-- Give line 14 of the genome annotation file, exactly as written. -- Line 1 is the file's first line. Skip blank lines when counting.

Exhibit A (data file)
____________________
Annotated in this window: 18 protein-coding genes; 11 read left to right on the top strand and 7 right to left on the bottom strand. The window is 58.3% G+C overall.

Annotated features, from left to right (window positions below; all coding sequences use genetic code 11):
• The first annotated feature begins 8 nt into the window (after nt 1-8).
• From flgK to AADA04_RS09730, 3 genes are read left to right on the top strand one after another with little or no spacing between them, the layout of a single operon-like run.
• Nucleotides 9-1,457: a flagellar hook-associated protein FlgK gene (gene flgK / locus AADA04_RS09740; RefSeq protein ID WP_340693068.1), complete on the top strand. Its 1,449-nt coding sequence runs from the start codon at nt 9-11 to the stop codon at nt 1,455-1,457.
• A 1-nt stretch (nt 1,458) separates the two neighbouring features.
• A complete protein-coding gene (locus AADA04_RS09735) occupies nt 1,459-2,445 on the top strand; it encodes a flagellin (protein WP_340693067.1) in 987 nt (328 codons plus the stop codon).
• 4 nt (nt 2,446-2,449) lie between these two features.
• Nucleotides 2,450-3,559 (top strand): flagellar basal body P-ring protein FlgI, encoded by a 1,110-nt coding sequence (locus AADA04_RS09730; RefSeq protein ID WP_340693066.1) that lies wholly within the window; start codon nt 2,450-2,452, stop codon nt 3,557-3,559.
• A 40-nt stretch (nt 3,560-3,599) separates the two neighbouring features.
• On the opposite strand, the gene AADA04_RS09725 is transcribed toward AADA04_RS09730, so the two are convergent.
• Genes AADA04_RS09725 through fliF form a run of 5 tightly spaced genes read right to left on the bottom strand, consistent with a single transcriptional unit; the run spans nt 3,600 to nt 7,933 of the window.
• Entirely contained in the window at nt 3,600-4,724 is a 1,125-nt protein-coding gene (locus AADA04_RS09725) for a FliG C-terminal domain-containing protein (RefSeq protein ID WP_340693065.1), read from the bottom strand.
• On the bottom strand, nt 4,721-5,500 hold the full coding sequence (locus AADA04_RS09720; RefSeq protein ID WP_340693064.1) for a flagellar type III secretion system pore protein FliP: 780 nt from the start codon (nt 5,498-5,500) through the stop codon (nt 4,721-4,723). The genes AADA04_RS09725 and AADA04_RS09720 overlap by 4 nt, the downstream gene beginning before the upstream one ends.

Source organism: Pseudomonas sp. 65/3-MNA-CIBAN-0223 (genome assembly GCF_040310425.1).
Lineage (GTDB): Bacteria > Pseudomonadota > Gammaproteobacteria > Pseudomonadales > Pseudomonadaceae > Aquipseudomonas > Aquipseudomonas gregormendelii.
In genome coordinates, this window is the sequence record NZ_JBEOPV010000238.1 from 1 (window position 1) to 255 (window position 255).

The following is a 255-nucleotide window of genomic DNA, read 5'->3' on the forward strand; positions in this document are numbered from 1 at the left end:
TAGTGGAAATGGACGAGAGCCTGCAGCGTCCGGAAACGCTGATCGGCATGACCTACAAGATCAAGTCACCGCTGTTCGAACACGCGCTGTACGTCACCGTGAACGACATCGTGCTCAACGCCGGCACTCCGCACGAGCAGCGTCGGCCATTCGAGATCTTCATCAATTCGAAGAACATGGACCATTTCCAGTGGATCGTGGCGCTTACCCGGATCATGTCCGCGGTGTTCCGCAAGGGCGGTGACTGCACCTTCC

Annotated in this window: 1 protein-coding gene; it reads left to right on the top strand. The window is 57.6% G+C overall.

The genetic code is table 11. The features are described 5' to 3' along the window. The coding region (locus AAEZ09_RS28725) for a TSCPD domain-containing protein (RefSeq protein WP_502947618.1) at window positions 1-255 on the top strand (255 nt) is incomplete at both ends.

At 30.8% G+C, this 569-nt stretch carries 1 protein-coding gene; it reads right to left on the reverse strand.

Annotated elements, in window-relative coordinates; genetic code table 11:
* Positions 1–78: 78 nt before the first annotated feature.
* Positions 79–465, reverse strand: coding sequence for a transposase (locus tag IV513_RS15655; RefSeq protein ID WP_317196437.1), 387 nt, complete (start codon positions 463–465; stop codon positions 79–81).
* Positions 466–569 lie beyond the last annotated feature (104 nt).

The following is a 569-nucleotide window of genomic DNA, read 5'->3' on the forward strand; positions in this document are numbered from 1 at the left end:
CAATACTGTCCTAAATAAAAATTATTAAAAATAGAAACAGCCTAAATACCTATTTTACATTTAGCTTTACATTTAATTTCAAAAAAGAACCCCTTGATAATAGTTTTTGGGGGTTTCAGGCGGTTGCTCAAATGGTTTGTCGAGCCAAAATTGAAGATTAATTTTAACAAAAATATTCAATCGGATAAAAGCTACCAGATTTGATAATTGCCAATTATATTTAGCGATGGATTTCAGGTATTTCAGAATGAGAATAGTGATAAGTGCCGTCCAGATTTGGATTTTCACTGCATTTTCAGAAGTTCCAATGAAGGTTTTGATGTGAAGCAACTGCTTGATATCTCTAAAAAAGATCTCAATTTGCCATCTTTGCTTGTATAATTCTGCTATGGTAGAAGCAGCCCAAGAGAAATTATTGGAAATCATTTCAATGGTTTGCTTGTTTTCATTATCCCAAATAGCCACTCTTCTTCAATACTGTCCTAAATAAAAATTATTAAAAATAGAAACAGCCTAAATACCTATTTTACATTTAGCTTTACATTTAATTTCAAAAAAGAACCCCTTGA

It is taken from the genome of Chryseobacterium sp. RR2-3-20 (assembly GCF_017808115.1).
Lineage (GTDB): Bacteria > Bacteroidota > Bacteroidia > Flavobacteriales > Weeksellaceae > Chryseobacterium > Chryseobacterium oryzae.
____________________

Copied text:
• On the bottom strand, nt 4,721-5,500 hold the full coding sequence (locus AADA04_RS09720; RefSeq protein ID WP_340693064.1) for a flagellar type III secretion system pore protein FliP: 780 nt from the start codon (nt 5,498-5,500) through the stop codon (nt 4,721-4,723). The genes AADA04_RS09725 and AADA04_RS09720 overlap by 4 nt, the downstream gene beginning before the upstream one ends.